Here, St Paul came to convert the citizens from their worship of Artemis and it was while he was imprisoned nearby that he wrote his Letters to the Ephesians.

The remains of the Celsus Library and a bas-relief of the goddess Athena Nike were unique sights here, along with those of the largest remaining open-air theatre, which dates back to the First Century AD.

An audience of 25,000 used the theatre in ancient times and today, Pavarotti, Elton John and Sting have entertained the same number, listening and watching from the same stone tiers.

It was in Ephesus, too, that one of Seven Wonders of the World, the Temple of Artemis, was burned to the ground on July 21, 356BC. The arsonist was Herostratus, who committed the offence in an attempt to immortalise his name. The authorities executed him and forbade mention of him but their efforts were in vain. Here, some 2,500 years later, our tour group was once again hearing all about him.

Our last days with the Calypso saw us taking in the Acropolis at Lindos, on the island of Rhodes, and the Street of the Knights in the Old Town.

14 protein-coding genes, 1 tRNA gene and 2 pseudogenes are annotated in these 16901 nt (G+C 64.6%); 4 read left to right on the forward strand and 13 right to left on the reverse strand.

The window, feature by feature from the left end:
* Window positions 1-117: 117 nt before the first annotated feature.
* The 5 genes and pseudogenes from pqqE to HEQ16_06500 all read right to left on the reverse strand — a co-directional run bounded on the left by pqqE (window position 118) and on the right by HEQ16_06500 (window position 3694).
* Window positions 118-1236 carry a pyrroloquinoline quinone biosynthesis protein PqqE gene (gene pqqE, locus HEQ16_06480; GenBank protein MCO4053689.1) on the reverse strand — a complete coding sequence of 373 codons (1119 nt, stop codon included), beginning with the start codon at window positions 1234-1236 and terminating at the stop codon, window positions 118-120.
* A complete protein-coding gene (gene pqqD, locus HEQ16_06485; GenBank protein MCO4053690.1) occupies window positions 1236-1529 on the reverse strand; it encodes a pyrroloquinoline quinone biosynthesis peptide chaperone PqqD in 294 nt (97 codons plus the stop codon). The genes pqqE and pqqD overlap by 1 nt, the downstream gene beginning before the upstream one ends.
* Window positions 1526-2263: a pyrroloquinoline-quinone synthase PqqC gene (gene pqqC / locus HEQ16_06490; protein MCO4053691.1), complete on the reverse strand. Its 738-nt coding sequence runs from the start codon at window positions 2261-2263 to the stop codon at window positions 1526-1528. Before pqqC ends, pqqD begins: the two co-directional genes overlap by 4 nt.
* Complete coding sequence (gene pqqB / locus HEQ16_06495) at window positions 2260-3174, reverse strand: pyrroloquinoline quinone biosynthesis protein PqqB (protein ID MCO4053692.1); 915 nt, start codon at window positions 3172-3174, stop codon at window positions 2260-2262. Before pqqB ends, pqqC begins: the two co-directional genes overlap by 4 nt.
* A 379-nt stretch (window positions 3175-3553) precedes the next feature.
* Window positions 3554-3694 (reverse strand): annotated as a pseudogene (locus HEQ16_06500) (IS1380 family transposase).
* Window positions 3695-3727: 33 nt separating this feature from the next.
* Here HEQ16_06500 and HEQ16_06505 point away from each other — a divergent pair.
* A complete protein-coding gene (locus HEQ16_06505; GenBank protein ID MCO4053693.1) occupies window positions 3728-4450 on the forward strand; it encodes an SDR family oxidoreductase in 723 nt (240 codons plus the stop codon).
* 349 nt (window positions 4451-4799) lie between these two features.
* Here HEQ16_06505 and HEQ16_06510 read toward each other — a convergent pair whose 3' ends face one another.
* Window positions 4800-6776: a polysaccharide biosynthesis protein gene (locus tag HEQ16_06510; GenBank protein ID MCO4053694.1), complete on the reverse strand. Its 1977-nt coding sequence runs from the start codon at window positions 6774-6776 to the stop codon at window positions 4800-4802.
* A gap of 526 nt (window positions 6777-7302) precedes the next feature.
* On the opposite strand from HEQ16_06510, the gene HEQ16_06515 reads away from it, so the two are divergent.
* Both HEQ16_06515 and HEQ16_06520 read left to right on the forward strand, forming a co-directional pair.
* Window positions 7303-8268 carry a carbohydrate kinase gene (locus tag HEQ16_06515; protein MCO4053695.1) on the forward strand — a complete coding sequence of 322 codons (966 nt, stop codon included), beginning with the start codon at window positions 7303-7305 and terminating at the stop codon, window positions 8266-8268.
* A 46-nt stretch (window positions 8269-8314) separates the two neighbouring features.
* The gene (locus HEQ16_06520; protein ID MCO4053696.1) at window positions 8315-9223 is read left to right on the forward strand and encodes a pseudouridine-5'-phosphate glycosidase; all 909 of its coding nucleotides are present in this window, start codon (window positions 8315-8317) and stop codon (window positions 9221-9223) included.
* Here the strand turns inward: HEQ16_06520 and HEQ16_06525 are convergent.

We visited the ruins at Aspendos, near Antalya, and the stunning mosaics of the House of Dionysus, back on Cyprus at Paphos. And as if that wasn't enough, we took in the birthplace of the Greek goddess of love and beauty, Aphrodite, too.

But I don't want to give you the impression that it was all archaeological digs, ruins and Greek inscriptions.

We packed in a couple of sunlit beaches, some lounging around on the upper deck, a quad-bike safari in the dunes, some wild tortoises, a flock of flamingos and a horseback ride into the sea. We bought fresh rosewater lokum (Turkish Delight) in Turkey and big luxurious sea sponges in Greece.

The ship provided live entertainment and films every night, non-stop delicious offerings at breakfast, elevenses, lunch, tea, dinner and supper, all of which our sons managed to hoover down most days, and three lectures on the classical empires, too.

There were also comfortable cabins and, of course, an unparalleled ease of travel between six destinations.

After all, how else could we have travelled back 5,000 years in just one week?

Travel facts

Calypso is next scheduled to depart on the Ancient Empires itinerary in October. Prices from £599 per person, based on two sharing a standard inside cabin for seven nights. Price includes return flights from London Gatwick, tips, port taxes and full-board accommodation. To book, contact Thomson Cruises (thomson.co.uk/cruise; 0870 550 2562). Thomson run a variety of other cruise ships to suit all tastes.